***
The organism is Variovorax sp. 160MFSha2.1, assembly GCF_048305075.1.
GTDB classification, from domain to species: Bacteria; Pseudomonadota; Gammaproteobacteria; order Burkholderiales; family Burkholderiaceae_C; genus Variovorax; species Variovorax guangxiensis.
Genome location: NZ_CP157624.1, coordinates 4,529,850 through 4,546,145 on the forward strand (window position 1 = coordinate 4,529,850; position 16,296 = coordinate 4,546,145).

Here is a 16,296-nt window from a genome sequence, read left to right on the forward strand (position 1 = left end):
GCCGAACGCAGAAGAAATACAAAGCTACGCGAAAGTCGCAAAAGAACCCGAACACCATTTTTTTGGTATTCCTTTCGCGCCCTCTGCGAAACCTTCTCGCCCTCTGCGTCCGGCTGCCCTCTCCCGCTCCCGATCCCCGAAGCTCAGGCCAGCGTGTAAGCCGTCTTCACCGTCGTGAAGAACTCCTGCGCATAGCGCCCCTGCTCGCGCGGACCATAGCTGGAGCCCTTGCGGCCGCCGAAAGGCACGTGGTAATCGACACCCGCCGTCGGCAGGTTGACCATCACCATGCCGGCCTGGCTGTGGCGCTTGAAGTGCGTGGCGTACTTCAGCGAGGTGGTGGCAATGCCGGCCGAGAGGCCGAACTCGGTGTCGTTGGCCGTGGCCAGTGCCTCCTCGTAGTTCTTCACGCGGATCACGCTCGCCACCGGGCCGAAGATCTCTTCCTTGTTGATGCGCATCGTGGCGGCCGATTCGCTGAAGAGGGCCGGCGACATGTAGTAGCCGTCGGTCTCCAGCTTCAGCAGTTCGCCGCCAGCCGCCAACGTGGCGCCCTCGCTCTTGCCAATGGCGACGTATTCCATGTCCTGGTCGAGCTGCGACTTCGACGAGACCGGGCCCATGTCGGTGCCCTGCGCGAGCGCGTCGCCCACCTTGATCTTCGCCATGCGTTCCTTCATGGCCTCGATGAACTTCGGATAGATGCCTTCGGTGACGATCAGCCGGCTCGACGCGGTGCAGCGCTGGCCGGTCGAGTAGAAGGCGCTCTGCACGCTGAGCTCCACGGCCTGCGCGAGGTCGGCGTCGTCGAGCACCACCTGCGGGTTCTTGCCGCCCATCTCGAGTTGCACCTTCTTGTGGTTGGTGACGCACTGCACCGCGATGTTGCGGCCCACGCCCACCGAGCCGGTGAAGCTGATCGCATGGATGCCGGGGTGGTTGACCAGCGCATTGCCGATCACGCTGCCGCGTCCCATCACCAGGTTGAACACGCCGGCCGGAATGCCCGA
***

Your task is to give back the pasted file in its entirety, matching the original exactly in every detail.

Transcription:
The organism is Variovorax sp. 160MFSha2.1, assembly GCF_048305075.1.
GTDB classification, from domain to species: Bacteria; Pseudomonadota; Gammaproteobacteria; order Burkholderiales; family Burkholderiaceae_C; genus Variovorax; species Variovorax guangxiensis.
Genome location: NZ_CP157624.1, coordinates 4,529,850 through 4,546,145 on the forward strand (window position 1 = coordinate 4,529,850; position 16,296 = coordinate 4,546,145).

Here is a 16,296-nt window from a genome sequence, read left to right on the forward strand (position 1 = left end):
GCCGAACGCAGAAGAAATACAAAGCTACGCGAAAGTCGCAAAAGAACCCGAACACCATTTTTTTGGTATTCCTTTCGCGCCCTCTGCGAAACCTTCTCGCCCTCTGCGTCCGGCTGCCCTCTCCCGCTCCCGATCCCCGAAGCTCAGGCCAGCGTGTAAGCCGTCTTCACCGTCGTGAAGAACTCCTGCGCATAGCGCCCCTGCTCGCGCGGACCATAGCTGGAGCCCTTGCGGCCGCCGAAAGGCACGTGGTAATCGACACCCGCCGTCGGCAGGTTGACCATCACCATGCCGGCCTGGCTGTGGCGCTTGAAGTGCGTGGCGTACTTCAGCGAGGTGGTGGCAATGCCGGCCGAGAGGCCGAACTCGGTGTCGTTGGCCGTGGCCAGTGCCTCCTCGTAGTTCTTCACGCGGATCACGCTCGCCACCGGGCCGAAGATCTCTTCCTTGTTGATGCGCATCGTGGCGGCCGATTCGCTGAAGAGGGCCGGCGACATGTAGTAGCCGTCGGTCTCCAGCTTCAGCAGTTCGCCGCCAGCCGCCAACGTGGCGCCCTCGCTCTTGCCAATGGCGACGTATTCCATGTCCTGGTCGAGCTGCGACTTCGACGAGACCGGGCCCATGTCGGTGCCCTGCGCGAGCGCGTCGCCCACCTTGATCTTCGCCATGCGTTCCTTCATGGCCTCGATGAACTTCGGATAGATGCCTTCGGTGACGATCAGCCGGCTCGACGCGGTGCAGCGCTGGCCGGTCGAGTAGAAGGCGCTCTGCACGCTGAGCTCCACGGCCTGCGCGAGGTCGGCGTCGTCGAGCACCACCTGCGGGTTCTTGCCGCCCATCTCGAGTTGCACCTTCTTGTGGTTGGTGACGCACTGCACCGCGATGTTGCGGCCCACGCCCACCGAGCCGGTGAAGCTGATCGCATGGATGCCGGGGTGGTTGACCAGCGCATTGCCGATCACGCTGCCGCGTCCCATCACCAGGTTGAACACGCCGGCCGGAATGCCCGA